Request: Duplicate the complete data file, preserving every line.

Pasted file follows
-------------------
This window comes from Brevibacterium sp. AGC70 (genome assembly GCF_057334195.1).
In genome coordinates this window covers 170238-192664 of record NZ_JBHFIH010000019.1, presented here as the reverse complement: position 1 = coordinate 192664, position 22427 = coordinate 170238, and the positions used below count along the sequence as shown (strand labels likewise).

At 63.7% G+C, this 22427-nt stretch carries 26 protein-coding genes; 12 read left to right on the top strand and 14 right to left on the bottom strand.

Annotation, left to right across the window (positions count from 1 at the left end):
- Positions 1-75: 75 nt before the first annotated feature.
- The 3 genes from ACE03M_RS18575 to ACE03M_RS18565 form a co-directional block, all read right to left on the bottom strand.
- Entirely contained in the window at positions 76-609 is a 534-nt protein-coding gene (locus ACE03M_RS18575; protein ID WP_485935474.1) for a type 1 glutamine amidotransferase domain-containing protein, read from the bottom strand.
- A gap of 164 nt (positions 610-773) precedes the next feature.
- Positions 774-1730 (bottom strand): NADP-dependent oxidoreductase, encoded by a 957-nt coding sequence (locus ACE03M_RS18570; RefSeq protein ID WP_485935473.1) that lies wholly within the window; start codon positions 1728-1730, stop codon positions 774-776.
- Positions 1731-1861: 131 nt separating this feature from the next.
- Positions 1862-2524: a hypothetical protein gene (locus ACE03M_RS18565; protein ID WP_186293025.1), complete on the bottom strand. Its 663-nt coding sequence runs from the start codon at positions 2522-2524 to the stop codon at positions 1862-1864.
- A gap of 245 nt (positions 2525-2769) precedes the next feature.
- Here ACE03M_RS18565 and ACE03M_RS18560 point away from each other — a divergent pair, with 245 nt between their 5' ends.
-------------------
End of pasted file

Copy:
This window comes from Brevibacterium sp. AGC70 (genome assembly GCF_057334195.1).
In genome coordinates this window covers 170238-192664 of record NZ_JBHFIH010000019.1, presented here as the reverse complement: position 1 = coordinate 192664, position 22427 = coordinate 170238, and the positions used below count along the sequence as shown (strand labels likewise).

At 63.7% G+C, this 22427-nt stretch carries 26 protein-coding genes; 12 read left to right on the top strand and 14 right to left on the bottom strand.

Annotation, left to right across the window (positions count from 1 at the left end):
- Positions 1-75: 75 nt before the first annotated feature.
- The 3 genes from ACE03M_RS18575 to ACE03M_RS18565 form a co-directional block, all read right to left on the bottom strand.
- Entirely contained in the window at positions 76-609 is a 534-nt protein-coding gene (locus ACE03M_RS18575; protein ID WP_485935474.1) for a type 1 glutamine amidotransferase domain-containing protein, read from the bottom strand.
- A gap of 164 nt (positions 610-773) precedes the next feature.
- Positions 774-1730 (bottom strand): NADP-dependent oxidoreductase, encoded by a 957-nt coding sequence (locus ACE03M_RS18570; RefSeq protein ID WP_485935473.1) that lies wholly within the window; start codon positions 1728-1730, stop codon positions 774-776.
- Positions 1731-1861: 131 nt separating this feature from the next.
- Positions 1862-2524: a hypothetical protein gene (locus ACE03M_RS18565; protein ID WP_186293025.1), complete on the bottom strand. Its 663-nt coding sequence runs from the start codon at positions 2522-2524 to the stop codon at positions 1862-1864.
- A gap of 245 nt (positions 2525-2769) precedes the next feature.
- Here ACE03M_RS18565 and ACE03M_RS18560 point away from each other — a divergent pair, with 245 nt between their 5' ends.